I enjoyed a playful conversation with a young man recently who works at a local bank. He told me that he had been at his current position for the past two years. So, I decided to ask him the following question – “Weren’t you surprised to learn how much gross profit a bank can make with so little risk?” “What do you mean?” he asked. “Banks only make a few percentage points on their investments.” This is when I got a snarky smile on my face and told him to grab a pen and paper so I could show him the math.
“How much (I asked) does your bank currently pay on its long-term certificates of deposit?” He said, “about one percent.” “Okay, let’s look at your auto loans. How much are you charging your best customers for those loans?” “Well, we currently have a deal going for 1.99% for 72-months.” “Can I simply call that two percent, to make the math easier?” I asked. “Sure”, he said. “So, what was the gross profit between the two numbers, if your customer had money in a CD earning 1% and also had an auto loan which charged him two?” “That’s easy”, he laughed. “The bank made only 1%.”
This is where I dug-in. “Grab a simple calculator from your desk”, I ask. “Since the bank earned 2%, but only paid you 1%, take two and divide it into one. What’s the result?” He paused and looked at me strangely – “it’s two of course”. “That’s right, but now we have to take the two and subtract the one, which is what the bank paid us, on our certificate of deposit. What do we have now; two minus one is one, correct?” “That’s right”, he said. Lastly, I said “we need to move the decimal point over two spots to the right to make our number a percentage. So, take the one and add two zeros. That would be 100%”. “What?” He said, “that makes no sense at all”. “Well, let’s check our math backwards to see if it works”, I continued.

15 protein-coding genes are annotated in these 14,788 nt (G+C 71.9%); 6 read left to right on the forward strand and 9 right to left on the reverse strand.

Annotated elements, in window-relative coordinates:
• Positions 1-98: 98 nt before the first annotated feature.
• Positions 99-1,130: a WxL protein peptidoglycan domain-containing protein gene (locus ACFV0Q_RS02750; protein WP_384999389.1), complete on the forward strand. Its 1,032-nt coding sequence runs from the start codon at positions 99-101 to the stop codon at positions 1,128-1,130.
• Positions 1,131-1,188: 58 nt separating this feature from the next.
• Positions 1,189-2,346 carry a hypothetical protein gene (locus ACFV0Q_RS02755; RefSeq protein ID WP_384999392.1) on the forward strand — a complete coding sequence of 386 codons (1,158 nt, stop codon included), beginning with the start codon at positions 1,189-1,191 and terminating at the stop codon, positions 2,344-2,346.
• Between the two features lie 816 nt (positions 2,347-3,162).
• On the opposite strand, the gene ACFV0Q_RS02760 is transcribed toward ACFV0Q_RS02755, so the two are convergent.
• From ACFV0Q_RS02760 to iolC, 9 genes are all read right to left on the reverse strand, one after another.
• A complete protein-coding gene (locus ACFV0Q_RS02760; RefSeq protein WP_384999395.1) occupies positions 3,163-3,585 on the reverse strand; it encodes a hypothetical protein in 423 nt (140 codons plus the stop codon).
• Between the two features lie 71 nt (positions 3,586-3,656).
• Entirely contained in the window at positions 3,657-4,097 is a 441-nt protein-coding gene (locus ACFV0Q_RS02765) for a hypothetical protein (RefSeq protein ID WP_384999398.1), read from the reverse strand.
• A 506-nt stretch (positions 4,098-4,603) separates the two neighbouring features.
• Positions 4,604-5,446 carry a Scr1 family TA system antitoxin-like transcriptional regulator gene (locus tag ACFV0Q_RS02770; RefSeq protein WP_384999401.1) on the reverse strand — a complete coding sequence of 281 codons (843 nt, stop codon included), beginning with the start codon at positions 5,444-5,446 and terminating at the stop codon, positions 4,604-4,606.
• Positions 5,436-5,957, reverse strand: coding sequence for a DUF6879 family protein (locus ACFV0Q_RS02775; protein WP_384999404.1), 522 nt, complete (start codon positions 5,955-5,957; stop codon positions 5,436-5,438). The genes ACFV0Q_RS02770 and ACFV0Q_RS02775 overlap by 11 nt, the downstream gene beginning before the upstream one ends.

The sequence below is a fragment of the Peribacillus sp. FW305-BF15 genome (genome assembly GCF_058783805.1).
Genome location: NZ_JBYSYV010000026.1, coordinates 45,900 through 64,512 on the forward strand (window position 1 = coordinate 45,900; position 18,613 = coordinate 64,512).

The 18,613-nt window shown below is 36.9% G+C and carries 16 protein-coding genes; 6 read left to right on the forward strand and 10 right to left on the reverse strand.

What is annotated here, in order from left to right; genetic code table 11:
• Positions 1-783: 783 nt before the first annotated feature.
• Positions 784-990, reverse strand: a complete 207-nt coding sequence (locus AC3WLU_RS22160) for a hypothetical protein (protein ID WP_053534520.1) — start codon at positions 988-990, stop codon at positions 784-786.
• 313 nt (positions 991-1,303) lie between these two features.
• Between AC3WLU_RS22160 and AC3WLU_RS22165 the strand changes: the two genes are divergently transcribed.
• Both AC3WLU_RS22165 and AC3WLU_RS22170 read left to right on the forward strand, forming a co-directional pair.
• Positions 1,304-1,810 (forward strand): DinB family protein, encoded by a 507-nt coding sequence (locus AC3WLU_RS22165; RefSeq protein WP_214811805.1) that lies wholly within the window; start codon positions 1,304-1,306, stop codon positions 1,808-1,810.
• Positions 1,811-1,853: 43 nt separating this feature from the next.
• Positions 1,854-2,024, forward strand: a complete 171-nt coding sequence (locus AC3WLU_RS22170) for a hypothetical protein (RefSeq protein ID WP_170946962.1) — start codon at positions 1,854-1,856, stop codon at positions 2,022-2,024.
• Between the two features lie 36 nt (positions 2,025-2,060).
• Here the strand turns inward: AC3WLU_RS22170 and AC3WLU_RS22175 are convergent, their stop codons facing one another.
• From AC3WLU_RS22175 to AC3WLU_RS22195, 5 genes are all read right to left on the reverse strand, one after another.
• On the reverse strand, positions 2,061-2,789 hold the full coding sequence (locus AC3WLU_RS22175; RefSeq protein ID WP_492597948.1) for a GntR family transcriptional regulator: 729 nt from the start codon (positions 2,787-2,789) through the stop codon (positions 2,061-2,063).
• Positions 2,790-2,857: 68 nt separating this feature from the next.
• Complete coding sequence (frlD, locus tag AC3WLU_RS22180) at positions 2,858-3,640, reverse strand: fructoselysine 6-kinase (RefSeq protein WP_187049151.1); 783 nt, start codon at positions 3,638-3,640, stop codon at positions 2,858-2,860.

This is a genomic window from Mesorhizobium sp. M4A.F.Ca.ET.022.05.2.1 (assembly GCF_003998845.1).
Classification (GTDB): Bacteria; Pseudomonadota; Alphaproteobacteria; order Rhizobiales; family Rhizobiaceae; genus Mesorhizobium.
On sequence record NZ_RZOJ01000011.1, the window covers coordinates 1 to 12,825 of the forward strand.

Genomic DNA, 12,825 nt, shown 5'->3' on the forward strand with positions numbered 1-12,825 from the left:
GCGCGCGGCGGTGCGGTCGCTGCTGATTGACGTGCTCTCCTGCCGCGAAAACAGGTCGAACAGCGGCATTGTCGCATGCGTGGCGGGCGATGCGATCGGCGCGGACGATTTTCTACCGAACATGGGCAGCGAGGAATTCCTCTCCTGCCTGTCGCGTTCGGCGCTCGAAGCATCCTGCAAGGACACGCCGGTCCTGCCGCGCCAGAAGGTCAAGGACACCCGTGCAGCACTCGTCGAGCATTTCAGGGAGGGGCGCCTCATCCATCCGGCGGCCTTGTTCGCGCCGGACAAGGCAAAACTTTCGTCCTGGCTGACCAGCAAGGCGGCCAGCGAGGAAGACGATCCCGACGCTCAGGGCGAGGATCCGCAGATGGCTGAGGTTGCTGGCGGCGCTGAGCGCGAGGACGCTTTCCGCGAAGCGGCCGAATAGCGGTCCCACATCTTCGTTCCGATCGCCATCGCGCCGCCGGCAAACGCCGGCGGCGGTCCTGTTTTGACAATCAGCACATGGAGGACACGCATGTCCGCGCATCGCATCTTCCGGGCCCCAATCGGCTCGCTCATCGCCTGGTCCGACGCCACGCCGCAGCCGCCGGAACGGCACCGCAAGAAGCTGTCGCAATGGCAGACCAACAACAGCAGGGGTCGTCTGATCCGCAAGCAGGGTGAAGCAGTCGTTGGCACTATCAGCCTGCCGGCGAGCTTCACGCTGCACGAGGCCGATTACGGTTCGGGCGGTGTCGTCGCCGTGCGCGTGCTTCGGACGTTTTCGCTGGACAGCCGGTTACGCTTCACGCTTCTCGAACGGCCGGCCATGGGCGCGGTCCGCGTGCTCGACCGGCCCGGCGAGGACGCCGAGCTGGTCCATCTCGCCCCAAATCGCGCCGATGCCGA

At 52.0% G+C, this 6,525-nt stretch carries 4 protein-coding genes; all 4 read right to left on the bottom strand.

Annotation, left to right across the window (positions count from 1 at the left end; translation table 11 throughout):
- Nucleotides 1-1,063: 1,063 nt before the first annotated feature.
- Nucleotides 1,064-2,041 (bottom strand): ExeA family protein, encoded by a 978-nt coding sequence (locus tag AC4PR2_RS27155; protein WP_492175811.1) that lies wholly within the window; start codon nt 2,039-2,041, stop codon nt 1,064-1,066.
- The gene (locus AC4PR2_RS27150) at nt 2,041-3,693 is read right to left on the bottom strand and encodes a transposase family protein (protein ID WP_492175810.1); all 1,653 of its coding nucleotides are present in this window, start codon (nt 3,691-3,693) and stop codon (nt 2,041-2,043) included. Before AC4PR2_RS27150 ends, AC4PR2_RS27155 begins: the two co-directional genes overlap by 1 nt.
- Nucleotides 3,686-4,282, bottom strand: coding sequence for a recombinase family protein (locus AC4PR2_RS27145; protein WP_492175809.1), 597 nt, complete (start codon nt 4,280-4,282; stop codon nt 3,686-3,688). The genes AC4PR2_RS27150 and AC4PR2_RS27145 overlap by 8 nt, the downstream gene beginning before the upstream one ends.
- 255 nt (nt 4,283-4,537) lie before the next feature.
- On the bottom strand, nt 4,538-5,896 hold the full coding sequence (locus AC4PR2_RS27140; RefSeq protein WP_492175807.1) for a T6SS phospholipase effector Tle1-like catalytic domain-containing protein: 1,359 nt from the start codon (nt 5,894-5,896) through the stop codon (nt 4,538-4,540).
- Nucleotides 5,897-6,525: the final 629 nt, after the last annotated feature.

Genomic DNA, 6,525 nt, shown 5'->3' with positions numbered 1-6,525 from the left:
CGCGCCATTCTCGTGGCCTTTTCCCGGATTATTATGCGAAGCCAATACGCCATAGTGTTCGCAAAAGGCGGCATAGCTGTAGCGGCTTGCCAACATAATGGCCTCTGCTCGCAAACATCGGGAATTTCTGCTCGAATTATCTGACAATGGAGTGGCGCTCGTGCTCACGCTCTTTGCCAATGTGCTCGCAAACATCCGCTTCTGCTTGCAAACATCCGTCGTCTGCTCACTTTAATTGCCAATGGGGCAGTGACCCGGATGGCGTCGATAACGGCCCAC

“If I take the number one and times it by 100% using your calculator, how much do I have?”. “I have one”, he said. “And isn’t the number one, plus a one hundred percent increase add up to two? Isn’t that the gross profit between one and two percent? I asked.
“And let’s add one more element to our equation. If you missed a payment on your car loan, who gets to repossess it, since the loan had been collateralized with the car?” “The bank”, he said. And then, I continued, “and that’s why other than government buildings, banks have the fanciest buildings in town; and remember”, I said. “This is a 72-month loan. That’s a yearly deal of a potential 100% gross rate of return for six years, for the bank.”